Making Sure What You See is What You Get: Digital Video Technology and the Preparation of Teachers of Elementary Science

From Section:
ICT & Teaching
Sep. 01, 2010

Source: Contemporary Issues in Technology and Teacher Education, 10(3), 275-293, 2010.
(Reviewed by the Portal Team)

The purpose of this paper is to identify the challenges and discuss the opportunities of incorporating digital video technology (DVT) into the research on preservice science teacher education.
The goal is to provide researchers and preservice teacher instructors with practical considerations and technical guidelines so they may avoid commonly encountered difficulties and to ensure that emerging digital technologies are appropriately applied to achieve the most accurate results.

Digital Video Technology in Teacher Preparation and Research

Studies suggest that video use can significantly facilitate reforms in science education by enabling preservice teachers to sharpen their skills of observation and reflect on important contextual factors that influence the teaching and learning process (Wang & Hartley, 2003).

When incorporated into teacher preparation, the digital video library offers a readily accessible archive of exemplary classroom practices that can be identified, analyzed, and critiqued by preservice trainees and their faculty instructors. Similar practices have been incorporated into research investigating teachers’ interpretation of classroom interactions.

Observational learning for novice teachers is enhanced with various instructional examples that include immediate feedback and repetition, demonstrations of best practices, highlights of effective techniques, examples of theory in action, modeling efficacy, and attending to often overlooked but important elements of instruction (e.g., Bulgar, 2007; Dymond & Bentz, 2006; Yerrick et al., 2005).
Furthermore, access to specific exemplars that represent the most research-supported models of science teaching creates a common ground for collaboration between research and practice that leads to state-of-the-art preservice teacher education.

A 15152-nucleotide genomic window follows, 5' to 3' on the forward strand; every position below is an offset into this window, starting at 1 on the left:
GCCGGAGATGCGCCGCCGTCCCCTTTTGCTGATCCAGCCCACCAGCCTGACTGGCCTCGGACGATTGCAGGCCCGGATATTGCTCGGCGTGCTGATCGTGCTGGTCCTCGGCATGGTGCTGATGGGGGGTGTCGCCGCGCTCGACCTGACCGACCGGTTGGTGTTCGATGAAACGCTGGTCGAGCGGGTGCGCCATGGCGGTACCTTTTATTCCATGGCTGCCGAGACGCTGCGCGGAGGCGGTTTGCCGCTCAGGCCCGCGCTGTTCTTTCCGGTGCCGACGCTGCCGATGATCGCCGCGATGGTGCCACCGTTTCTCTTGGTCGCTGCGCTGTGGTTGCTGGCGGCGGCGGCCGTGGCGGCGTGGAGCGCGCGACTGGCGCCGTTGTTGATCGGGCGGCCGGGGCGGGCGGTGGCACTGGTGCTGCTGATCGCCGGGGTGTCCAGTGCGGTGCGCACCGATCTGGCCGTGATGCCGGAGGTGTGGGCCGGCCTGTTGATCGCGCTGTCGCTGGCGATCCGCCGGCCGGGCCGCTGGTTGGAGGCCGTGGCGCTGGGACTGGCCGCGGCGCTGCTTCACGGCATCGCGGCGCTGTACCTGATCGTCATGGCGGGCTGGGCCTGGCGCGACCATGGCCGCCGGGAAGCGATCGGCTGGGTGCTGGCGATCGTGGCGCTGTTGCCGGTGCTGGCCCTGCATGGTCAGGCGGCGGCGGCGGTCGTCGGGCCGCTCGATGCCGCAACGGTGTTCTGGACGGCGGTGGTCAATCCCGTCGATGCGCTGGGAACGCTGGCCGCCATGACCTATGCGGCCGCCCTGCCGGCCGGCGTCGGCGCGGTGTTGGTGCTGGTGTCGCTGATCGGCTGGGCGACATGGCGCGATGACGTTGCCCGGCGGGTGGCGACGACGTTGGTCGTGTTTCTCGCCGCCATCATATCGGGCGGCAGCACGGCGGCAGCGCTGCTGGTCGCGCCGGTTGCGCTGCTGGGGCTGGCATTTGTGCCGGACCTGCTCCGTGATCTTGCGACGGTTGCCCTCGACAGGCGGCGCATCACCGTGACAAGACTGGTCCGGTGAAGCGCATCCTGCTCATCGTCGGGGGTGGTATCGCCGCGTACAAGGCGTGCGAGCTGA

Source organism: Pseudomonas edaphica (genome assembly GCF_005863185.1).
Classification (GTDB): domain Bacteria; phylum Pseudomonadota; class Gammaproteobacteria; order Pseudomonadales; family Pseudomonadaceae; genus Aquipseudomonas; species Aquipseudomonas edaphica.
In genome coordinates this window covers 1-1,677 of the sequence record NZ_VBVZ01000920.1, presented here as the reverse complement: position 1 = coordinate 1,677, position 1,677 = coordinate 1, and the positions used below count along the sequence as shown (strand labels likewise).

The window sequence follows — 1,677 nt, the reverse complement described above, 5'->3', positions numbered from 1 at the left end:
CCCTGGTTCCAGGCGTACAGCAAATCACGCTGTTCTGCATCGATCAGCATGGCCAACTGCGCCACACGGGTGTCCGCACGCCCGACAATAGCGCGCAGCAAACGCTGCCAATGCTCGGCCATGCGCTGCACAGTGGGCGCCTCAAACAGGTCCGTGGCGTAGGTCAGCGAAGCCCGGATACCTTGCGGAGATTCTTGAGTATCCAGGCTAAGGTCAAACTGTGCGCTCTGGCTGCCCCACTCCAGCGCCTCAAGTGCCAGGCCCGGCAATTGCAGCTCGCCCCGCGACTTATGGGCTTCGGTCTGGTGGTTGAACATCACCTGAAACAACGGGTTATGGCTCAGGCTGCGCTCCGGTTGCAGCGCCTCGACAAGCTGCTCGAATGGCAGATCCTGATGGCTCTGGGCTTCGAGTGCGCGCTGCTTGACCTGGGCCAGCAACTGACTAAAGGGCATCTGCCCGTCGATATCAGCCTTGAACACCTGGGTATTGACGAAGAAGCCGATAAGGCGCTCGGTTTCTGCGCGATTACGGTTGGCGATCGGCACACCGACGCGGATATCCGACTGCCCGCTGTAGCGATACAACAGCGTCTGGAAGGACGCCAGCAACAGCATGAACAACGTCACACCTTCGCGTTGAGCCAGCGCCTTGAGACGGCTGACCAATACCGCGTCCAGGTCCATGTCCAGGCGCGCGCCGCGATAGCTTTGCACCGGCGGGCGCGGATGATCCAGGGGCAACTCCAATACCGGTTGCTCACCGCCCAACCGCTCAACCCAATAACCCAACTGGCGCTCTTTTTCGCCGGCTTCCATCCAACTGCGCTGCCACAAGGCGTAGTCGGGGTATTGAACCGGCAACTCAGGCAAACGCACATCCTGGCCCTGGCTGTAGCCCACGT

Conclusions and Implications

The authors conclude that the incorporation of digital video technology and coding software packages into research focused on improving the quality of science teacher education provides a number of methodological advantages for researchers and numerous benefits for preservice education faculty and students.
These methodologies facilitate the transformation of teacher beliefs about science teaching and aid in the acquisition of accurate science content knowledge.

However, the use of digital video research methods can pose serious threats to the validity of any investigation.
Issues of hardware and software compatibility also must be considered.
Many of these challenges can be addressed through advance planning, training of research personnel, and prerequisite technical information gathering. Also, thorough understanding of digital format options is critical to avoid future problems associated with for storage and transfer, external components, and overall quality.

Finally, care should be taken to recognize that the presence of a camera and video recording in classroom environments can cause distractions that lead to reactivity effects , influencing the behaviors and responses of the students and teachers.

Bulgar, S. (2007). Using supported video exemplars for the professional development of preservice elementary school teachers. Contemporary Issues in Technology and Teacher Education, 7(2), 28-41.

Dymond, S. K., & Bentz, J. L. (2006). Using digital videos to enhance teacher preparation. Teacher Education and Special Education, 29(2),98-112.

Wang, J., & Hartley, K. (2003). Video technology as a support for teacher education reform. Journal of Technology and Teacher Education, 11(1), 105-138.

Yerrick, R., Ross, D., & Molebash, P. (2005). Too close for comfort: Real-time science teaching reflections via digital video editing. Journal of Science Teacher Education, 16, 351-375.

Updated: Dec. 01, 2019
Educational research | Educational technology | Preservice teacher education | Research methodology | Science instruction | Science teachers | Teaching methods | Video technology